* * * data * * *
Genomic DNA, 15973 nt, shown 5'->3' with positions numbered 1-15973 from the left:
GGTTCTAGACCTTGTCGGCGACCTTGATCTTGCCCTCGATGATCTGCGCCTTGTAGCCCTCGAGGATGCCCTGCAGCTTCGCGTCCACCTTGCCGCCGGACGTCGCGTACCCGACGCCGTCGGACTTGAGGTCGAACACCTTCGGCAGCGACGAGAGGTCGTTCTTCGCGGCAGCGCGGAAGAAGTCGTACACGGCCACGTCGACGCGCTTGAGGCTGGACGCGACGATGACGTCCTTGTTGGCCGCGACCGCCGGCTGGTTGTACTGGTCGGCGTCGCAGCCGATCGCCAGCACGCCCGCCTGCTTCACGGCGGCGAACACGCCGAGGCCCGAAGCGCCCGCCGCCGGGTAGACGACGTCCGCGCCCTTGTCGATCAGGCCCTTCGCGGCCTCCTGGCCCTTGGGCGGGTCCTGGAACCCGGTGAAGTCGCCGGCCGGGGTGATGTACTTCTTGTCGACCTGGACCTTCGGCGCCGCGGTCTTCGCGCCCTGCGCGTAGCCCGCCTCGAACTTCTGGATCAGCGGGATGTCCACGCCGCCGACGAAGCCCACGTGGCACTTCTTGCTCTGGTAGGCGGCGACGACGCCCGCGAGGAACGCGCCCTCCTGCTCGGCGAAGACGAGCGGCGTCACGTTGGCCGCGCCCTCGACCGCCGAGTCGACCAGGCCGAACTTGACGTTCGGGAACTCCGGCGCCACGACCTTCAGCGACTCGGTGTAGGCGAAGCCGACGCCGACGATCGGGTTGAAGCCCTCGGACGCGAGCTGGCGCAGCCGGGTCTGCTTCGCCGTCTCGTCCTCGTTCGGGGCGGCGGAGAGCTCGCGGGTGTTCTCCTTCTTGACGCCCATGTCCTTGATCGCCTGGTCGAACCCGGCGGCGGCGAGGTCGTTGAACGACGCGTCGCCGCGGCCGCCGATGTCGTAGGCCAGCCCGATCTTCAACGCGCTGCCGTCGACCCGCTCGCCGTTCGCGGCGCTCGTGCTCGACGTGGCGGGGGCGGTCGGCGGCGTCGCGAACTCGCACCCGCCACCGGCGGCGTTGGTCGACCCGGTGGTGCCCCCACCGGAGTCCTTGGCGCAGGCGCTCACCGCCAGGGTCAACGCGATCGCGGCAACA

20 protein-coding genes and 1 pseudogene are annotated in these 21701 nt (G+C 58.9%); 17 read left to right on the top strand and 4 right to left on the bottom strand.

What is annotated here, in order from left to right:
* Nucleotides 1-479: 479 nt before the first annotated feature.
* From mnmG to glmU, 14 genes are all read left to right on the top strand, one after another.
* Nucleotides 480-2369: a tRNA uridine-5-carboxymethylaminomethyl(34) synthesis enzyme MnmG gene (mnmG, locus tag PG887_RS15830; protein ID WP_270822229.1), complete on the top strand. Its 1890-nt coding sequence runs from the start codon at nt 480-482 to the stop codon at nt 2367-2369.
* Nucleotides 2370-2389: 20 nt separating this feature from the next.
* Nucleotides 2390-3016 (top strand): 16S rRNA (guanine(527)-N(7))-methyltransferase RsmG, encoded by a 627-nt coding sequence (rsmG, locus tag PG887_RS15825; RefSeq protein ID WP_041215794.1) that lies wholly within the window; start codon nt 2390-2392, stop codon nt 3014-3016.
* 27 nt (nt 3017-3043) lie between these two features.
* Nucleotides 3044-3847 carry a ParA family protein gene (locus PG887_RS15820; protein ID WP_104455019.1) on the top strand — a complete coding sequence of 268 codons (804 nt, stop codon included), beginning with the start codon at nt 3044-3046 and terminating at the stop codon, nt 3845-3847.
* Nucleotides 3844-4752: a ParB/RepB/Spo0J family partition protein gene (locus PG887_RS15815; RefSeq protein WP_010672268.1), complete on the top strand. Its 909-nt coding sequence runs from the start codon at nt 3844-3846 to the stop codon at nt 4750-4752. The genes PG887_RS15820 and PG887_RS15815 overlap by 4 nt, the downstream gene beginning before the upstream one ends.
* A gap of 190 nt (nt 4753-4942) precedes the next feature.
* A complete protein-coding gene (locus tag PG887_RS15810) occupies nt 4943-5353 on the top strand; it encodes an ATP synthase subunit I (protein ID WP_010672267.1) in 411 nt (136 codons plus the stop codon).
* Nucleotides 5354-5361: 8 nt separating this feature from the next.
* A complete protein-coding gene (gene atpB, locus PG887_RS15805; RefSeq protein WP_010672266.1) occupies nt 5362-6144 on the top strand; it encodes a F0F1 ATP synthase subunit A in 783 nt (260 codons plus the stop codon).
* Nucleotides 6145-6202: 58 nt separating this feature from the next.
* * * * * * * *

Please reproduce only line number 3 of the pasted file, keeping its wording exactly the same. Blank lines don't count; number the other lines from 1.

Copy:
20 protein-coding genes and 1 pseudogene are annotated in these 21701 nt (G+C 58.9%); 17 read left to right on the top strand and 4 right to left on the bottom strand.